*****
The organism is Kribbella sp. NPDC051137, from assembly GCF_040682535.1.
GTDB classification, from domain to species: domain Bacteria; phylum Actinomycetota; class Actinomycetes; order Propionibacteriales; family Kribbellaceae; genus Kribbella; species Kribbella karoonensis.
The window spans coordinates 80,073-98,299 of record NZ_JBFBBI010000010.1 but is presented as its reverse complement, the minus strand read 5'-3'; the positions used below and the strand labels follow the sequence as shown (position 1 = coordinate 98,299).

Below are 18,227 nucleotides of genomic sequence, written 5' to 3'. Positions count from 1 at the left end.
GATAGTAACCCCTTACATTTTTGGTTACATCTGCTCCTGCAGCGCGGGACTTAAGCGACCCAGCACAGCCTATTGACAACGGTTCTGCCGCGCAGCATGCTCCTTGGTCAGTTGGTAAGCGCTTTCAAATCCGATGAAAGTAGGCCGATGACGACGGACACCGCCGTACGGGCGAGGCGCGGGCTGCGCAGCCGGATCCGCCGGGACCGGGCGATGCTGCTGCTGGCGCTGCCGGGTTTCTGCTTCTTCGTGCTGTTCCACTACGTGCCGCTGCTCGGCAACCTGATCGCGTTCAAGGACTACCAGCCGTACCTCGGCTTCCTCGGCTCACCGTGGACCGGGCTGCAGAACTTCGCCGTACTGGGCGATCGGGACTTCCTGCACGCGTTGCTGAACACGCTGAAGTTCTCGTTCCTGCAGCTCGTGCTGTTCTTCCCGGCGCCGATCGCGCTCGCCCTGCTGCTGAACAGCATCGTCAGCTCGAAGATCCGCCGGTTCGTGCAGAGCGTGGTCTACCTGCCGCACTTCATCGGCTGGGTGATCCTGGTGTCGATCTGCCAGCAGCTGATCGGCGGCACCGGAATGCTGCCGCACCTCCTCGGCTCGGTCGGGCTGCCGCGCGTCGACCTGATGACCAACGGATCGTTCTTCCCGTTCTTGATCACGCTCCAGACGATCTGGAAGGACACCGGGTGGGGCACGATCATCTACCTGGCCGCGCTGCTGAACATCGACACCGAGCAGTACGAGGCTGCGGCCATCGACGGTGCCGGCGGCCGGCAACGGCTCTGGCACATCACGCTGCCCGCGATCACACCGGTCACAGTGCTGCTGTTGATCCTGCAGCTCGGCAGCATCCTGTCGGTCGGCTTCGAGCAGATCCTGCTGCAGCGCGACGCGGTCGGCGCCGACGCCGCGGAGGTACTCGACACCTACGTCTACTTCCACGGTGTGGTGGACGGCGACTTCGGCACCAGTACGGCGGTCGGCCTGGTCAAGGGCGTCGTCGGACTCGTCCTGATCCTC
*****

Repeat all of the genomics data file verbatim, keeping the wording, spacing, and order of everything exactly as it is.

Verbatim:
The organism is Kribbella sp. NPDC051137, from assembly GCF_040682535.1.
GTDB classification, from domain to species: domain Bacteria; phylum Actinomycetota; class Actinomycetes; order Propionibacteriales; family Kribbellaceae; genus Kribbella; species Kribbella karoonensis.
The window spans coordinates 80,073-98,299 of record NZ_JBFBBI010000010.1 but is presented as its reverse complement, the minus strand read 5'-3'; the positions used below and the strand labels follow the sequence as shown (position 1 = coordinate 98,299).

Below are 18,227 nucleotides of genomic sequence, written 5' to 3'. Positions count from 1 at the left end.
GATAGTAACCCCTTACATTTTTGGTTACATCTGCTCCTGCAGCGCGGGACTTAAGCGACCCAGCACAGCCTATTGACAACGGTTCTGCCGCGCAGCATGCTCCTTGGTCAGTTGGTAAGCGCTTTCAAATCCGATGAAAGTAGGCCGATGACGACGGACACCGCCGTACGGGCGAGGCGCGGGCTGCGCAGCCGGATCCGCCGGGACCGGGCGATGCTGCTGCTGGCGCTGCCGGGTTTCTGCTTCTTCGTGCTGTTCCACTACGTGCCGCTGCTCGGCAACCTGATCGCGTTCAAGGACTACCAGCCGTACCTCGGCTTCCTCGGCTCACCGTGGACCGGGCTGCAGAACTTCGCCGTACTGGGCGATCGGGACTTCCTGCACGCGTTGCTGAACACGCTGAAGTTCTCGTTCCTGCAGCTCGTGCTGTTCTTCCCGGCGCCGATCGCGCTCGCCCTGCTGCTGAACAGCATCGTCAGCTCGAAGATCCGCCGGTTCGTGCAGAGCGTGGTCTACCTGCCGCACTTCATCGGCTGGGTGATCCTGGTGTCGATCTGCCAGCAGCTGATCGGCGGCACCGGAATGCTGCCGCACCTCCTCGGCTCGGTCGGGCTGCCGCGCGTCGACCTGATGACCAACGGATCGTTCTTCCCGTTCTTGATCACGCTCCAGACGATCTGGAAGGACACCGGGTGGGGCACGATCATCTACCTGGCCGCGCTGCTGAACATCGACACCGAGCAGTACGAGGCTGCGGCCATCGACGGTGCCGGCGGCCGGCAACGGCTCTGGCACATCACGCTGCCCGCGATCACACCGGTCACAGTGCTGCTGTTGATCCTGCAGCTCGGCAGCATCCTGTCGGTCGGCTTCGAGCAGATCCTGCTGCAGCGCGACGCGGTCGGCGCCGACGCCGCGGAGGTACTCGACACCTACGTCTACTTCCACGGTGTGGTGGACGGCGACTTCGGCACCAGTACGGCGGTCGGCCTGGTCAAGGGCGTCGTCGGACTCGTCCTGATCCTC